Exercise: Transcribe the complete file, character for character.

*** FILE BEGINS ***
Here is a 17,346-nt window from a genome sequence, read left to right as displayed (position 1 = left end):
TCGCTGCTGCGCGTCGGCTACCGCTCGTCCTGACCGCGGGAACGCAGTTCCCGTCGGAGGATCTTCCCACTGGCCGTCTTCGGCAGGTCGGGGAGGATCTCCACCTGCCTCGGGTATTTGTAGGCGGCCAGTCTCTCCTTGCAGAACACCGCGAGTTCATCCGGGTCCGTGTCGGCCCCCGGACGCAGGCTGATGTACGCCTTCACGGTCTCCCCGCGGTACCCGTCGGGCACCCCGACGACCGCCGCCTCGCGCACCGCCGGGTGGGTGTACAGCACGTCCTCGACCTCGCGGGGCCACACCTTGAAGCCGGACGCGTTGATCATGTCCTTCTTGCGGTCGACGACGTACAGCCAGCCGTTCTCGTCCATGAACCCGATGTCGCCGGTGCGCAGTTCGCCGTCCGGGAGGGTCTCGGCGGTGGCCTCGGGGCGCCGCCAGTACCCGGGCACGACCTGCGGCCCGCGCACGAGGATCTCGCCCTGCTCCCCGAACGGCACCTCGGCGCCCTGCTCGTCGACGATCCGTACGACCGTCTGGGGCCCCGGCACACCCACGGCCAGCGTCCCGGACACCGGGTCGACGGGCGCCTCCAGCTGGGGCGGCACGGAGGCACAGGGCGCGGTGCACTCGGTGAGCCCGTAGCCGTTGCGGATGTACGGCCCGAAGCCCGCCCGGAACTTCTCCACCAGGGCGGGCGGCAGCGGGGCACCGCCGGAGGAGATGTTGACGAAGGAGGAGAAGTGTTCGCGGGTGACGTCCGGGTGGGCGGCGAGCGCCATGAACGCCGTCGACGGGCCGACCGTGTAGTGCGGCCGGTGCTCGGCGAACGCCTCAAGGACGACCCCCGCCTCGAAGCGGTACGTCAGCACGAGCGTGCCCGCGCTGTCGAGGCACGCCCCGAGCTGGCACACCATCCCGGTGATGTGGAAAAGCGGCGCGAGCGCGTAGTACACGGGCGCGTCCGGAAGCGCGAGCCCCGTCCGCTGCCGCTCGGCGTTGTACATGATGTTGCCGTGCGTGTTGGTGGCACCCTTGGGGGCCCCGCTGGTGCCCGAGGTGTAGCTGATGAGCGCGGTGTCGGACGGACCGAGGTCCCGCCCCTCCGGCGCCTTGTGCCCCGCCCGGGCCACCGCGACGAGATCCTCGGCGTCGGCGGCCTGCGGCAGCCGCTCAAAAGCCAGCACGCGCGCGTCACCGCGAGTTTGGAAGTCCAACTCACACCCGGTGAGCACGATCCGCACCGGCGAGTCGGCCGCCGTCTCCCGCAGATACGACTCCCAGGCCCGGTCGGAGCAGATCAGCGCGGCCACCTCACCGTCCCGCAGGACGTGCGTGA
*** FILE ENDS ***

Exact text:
Here is a 17,346-nt window from a genome sequence, read left to right as displayed (position 1 = left end):
TCGCTGCTGCGCGTCGGCTACCGCTCGTCCTGACCGCGGGAACGCAGTTCCCGTCGGAGGATCTTCCCACTGGCCGTCTTCGGCAGGTCGGGGAGGATCTCCACCTGCCTCGGGTATTTGTAGGCGGCCAGTCTCTCCTTGCAGAACACCGCGAGTTCATCCGGGTCCGTGTCGGCCCCCGGACGCAGGCTGATGTACGCCTTCACGGTCTCCCCGCGGTACCCGTCGGGCACCCCGACGACCGCCGCCTCGCGCACCGCCGGGTGGGTGTACAGCACGTCCTCGACCTCGCGGGGCCACACCTTGAAGCCGGACGCGTTGATCATGTCCTTCTTGCGGTCGACGACGTACAGCCAGCCGTTCTCGTCCATGAACCCGATGTCGCCGGTGCGCAGTTCGCCGTCCGGGAGGGTCTCGGCGGTGGCCTCGGGGCGCCGCCAGTACCCGGGCACGACCTGCGGCCCGCGCACGAGGATCTCGCCCTGCTCCCCGAACGGCACCTCGGCGCCCTGCTCGTCGACGATCCGTACGACCGTCTGGGGCCCCGGCACACCCACGGCCAGCGTCCCGGACACCGGGTCGACGGGCGCCTCCAGCTGGGGCGGCACGGAGGCACAGGGCGCGGTGCACTCGGTGAGCCCGTAGCCGTTGCGGATGTACGGCCCGAAGCCCGCCCGGAACTTCTCCACCAGGGCGGGCGGCAGCGGGGCACCGCCGGAGGAGATGTTGACGAAGGAGGAGAAGTGTTCGCGGGTGACGTCCGGGTGGGCGGCGAGCGCCATGAACGCCGTCGACGGGCCGACCGTGTAGTGCGGCCGGTGCTCGGCGAACGCCTCAAGGACGACCCCCGCCTCGAAGCGGTACGTCAGCACGAGCGTGCCCGCGCTGTCGAGGCACGCCCCGAGCTGGCACACCATCCCGGTGATGTGGAAAAGCGGCGCGAGCGCGTAGTACACGGGCGCGTCCGGAAGCGCGAGCCCCGTCCGCTGCCGCTCGGCGTTGTACATGATGTTGCCGTGCGTGTTGGTGGCACCCTTGGGGGCCCCGCTGGTGCCCGAGGTGTAGCTGATGAGCGCGGTGTCGGACGGACCGAGGTCCCGCCCCTCCGGCGCCTTGTGCCCCGCCCGGGCCACCGCGACGAGATCCTCGGCGTCGGCGGCCTGCGGCAGCCGCTCAAAAGCCAGCACGCGCGCGTCACCGCGAGTTTGGAAGTCCAACTCACACCCGGTGAGCACGATCCGCACCGGCGAGTCGGCCGCCGTCTCCCGCAGATACGACTCCCAGGCCCGGTCGGAGCAGATCAGCGCGGCCACCTCACCGTCCCGCAGGACGTGCGTGA